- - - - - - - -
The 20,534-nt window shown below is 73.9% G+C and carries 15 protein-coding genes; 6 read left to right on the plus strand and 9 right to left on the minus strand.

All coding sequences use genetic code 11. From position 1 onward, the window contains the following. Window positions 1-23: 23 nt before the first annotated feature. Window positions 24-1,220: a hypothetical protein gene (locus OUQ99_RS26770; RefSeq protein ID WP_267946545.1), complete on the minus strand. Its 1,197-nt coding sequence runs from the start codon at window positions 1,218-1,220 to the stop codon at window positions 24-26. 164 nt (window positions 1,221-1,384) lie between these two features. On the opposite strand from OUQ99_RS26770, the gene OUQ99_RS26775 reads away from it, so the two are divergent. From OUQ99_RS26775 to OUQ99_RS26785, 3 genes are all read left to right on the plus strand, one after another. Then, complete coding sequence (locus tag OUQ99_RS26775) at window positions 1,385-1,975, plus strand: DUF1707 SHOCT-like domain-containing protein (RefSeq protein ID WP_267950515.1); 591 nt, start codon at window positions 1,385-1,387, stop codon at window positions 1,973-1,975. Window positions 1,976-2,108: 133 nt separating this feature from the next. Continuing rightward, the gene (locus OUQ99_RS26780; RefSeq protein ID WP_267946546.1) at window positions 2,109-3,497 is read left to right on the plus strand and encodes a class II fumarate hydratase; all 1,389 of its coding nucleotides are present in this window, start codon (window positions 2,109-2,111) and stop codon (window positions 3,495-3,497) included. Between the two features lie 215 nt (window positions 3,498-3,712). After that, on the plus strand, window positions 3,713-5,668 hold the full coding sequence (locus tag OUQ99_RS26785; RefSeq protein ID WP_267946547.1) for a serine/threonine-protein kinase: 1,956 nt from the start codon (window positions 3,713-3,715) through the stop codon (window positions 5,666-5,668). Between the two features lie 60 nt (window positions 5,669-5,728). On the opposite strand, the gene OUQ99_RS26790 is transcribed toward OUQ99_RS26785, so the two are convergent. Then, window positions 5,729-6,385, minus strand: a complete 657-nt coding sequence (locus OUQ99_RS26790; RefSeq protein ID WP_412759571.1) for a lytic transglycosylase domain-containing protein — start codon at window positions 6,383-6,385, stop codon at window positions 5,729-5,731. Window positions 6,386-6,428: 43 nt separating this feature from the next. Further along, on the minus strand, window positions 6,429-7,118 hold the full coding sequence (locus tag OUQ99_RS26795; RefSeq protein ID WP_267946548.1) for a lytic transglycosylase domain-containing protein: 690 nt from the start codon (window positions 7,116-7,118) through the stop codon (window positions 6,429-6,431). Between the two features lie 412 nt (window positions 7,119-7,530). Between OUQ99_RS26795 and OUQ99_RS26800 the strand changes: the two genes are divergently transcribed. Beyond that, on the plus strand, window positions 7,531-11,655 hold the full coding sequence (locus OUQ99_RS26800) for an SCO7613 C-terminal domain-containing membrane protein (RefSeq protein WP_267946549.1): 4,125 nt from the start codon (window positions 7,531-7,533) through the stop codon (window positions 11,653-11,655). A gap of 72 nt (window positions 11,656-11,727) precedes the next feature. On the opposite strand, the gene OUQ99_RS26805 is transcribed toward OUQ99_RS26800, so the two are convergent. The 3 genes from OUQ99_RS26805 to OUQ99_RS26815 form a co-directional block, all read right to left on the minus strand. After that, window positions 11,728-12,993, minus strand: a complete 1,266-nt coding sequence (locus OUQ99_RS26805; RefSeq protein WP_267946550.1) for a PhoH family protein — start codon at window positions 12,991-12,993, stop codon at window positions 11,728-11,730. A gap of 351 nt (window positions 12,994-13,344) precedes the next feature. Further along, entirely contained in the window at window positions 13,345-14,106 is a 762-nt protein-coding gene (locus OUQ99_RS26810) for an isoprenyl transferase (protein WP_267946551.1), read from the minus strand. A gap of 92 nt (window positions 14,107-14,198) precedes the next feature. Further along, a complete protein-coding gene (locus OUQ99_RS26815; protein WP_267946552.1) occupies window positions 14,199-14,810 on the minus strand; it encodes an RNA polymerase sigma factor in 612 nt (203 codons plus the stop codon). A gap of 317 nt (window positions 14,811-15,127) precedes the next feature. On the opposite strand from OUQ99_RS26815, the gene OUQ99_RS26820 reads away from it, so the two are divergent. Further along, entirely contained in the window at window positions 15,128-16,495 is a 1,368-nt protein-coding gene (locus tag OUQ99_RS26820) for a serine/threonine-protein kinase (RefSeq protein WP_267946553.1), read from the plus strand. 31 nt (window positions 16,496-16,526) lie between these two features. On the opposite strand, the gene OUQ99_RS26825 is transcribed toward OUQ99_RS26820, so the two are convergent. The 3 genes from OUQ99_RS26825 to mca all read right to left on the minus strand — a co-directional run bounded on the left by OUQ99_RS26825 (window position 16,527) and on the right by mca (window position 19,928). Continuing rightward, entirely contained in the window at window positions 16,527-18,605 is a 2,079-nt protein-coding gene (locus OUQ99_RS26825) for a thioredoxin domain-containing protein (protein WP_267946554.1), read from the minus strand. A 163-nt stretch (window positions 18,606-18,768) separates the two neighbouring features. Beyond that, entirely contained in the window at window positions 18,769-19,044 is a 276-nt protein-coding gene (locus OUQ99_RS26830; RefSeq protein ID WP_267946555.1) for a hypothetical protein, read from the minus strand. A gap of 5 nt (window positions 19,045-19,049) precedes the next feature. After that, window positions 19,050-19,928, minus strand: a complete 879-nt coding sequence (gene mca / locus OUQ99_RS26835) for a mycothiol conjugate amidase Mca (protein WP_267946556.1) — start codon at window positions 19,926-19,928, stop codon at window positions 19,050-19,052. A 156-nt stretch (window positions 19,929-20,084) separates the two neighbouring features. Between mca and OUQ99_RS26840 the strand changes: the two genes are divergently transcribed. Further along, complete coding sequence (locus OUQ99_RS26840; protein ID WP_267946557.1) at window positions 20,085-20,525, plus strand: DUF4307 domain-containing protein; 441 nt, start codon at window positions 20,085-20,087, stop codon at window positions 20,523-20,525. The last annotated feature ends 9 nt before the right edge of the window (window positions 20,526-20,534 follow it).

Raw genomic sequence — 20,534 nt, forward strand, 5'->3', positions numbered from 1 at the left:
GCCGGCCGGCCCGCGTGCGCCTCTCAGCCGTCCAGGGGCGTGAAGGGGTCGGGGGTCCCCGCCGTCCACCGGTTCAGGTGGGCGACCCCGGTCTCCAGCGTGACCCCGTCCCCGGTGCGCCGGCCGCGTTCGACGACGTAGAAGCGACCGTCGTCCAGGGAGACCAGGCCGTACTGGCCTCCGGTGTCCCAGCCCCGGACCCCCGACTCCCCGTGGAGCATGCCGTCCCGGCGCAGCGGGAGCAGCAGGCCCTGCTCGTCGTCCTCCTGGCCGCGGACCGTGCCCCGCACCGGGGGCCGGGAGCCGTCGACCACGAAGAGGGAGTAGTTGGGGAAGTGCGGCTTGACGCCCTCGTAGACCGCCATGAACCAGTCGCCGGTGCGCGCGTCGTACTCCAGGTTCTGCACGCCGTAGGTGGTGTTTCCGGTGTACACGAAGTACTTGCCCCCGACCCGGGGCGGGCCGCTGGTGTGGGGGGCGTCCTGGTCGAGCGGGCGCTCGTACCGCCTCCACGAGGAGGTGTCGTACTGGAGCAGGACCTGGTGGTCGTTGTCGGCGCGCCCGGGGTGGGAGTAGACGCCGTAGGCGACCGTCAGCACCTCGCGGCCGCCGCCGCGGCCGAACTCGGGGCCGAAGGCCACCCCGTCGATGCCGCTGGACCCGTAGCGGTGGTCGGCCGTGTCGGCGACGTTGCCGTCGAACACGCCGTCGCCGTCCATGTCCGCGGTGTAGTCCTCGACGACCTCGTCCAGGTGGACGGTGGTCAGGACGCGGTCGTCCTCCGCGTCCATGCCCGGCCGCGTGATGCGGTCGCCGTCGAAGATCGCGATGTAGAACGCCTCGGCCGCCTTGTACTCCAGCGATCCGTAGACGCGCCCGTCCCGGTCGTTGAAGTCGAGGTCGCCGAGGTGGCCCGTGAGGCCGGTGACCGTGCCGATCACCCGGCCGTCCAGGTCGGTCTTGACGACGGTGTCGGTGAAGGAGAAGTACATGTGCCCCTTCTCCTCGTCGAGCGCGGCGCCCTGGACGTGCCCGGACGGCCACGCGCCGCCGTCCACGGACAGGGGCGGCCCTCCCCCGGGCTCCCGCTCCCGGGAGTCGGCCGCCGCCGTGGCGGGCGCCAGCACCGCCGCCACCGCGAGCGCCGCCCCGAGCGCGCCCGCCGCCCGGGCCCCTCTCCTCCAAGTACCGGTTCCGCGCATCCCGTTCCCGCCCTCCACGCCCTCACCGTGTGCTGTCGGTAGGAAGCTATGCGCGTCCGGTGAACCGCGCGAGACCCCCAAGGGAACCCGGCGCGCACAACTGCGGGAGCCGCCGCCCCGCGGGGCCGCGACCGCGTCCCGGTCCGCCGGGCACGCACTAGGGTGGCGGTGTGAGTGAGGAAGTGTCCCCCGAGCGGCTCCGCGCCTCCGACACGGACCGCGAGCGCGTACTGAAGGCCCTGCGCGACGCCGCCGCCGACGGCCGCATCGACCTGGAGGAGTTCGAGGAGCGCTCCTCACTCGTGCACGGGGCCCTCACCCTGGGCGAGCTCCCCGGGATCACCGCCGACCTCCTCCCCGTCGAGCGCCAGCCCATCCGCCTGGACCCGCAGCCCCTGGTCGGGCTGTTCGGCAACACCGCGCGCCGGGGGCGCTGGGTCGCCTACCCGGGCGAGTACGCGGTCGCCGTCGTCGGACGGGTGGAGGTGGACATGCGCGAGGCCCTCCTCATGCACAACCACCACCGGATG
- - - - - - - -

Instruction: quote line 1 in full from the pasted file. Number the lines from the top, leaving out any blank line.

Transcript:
The 20,534-nt window shown below is 73.9% G+C and carries 15 protein-coding genes; 6 read left to right on the plus strand and 9 right to left on the minus strand.